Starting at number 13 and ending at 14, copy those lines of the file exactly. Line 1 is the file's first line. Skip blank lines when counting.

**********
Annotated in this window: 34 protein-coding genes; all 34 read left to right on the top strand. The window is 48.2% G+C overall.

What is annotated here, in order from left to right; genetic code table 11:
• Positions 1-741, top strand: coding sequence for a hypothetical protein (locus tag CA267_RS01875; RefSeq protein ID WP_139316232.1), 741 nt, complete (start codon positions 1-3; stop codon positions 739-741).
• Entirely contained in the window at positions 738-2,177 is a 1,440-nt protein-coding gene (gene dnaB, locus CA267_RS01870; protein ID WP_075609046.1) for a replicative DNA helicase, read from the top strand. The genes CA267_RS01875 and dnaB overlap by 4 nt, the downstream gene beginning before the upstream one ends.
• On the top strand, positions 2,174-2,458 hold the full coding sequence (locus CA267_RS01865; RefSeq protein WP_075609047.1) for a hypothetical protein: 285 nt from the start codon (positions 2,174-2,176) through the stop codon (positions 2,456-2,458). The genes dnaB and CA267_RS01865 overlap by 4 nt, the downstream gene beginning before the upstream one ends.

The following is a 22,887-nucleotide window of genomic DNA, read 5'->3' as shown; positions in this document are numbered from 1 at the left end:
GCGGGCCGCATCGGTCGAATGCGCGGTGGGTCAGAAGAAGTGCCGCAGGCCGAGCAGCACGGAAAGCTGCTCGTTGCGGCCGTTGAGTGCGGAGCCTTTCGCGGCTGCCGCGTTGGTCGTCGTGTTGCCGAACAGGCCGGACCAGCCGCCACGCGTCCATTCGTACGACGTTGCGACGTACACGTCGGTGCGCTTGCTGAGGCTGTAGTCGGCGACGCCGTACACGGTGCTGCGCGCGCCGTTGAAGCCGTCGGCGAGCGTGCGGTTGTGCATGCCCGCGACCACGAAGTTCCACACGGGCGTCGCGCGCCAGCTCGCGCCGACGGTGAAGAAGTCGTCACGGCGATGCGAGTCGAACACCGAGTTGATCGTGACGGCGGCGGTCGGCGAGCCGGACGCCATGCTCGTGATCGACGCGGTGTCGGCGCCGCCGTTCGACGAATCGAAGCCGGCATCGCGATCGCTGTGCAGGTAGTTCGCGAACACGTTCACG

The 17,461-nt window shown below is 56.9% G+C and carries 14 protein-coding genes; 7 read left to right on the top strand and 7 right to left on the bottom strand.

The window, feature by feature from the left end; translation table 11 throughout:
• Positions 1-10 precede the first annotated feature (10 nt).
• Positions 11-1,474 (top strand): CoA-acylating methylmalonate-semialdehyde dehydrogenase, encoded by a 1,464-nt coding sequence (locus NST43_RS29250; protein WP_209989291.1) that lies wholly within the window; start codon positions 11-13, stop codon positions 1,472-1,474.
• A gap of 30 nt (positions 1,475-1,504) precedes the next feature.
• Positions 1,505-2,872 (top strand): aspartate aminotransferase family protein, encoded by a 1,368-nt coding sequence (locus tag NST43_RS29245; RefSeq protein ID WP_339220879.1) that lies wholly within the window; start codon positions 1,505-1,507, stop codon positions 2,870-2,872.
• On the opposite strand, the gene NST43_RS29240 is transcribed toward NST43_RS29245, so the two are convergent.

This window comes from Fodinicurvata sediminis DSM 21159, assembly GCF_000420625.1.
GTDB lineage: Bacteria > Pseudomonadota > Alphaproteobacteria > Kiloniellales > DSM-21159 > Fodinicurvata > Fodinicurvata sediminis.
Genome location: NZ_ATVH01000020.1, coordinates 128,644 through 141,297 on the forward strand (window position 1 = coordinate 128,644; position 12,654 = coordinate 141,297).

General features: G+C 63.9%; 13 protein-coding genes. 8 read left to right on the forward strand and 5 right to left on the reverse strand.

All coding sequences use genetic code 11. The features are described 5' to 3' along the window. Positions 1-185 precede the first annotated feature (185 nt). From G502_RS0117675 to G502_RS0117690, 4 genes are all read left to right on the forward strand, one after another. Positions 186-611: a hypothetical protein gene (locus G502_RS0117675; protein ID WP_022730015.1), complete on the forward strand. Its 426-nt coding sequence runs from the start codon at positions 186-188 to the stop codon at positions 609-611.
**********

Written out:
• Positions 1,505-2,872 (top strand): aspartate aminotransferase family protein, encoded by a 1,368-nt coding sequence (locus tag NST43_RS29245; RefSeq protein ID WP_339220879.1) that lies wholly within the window; start codon positions 1,505-1,507, stop codon positions 2,870-2,872.
• On the opposite strand, the gene NST43_RS29240 is transcribed toward NST43_RS29245, so the two are convergent.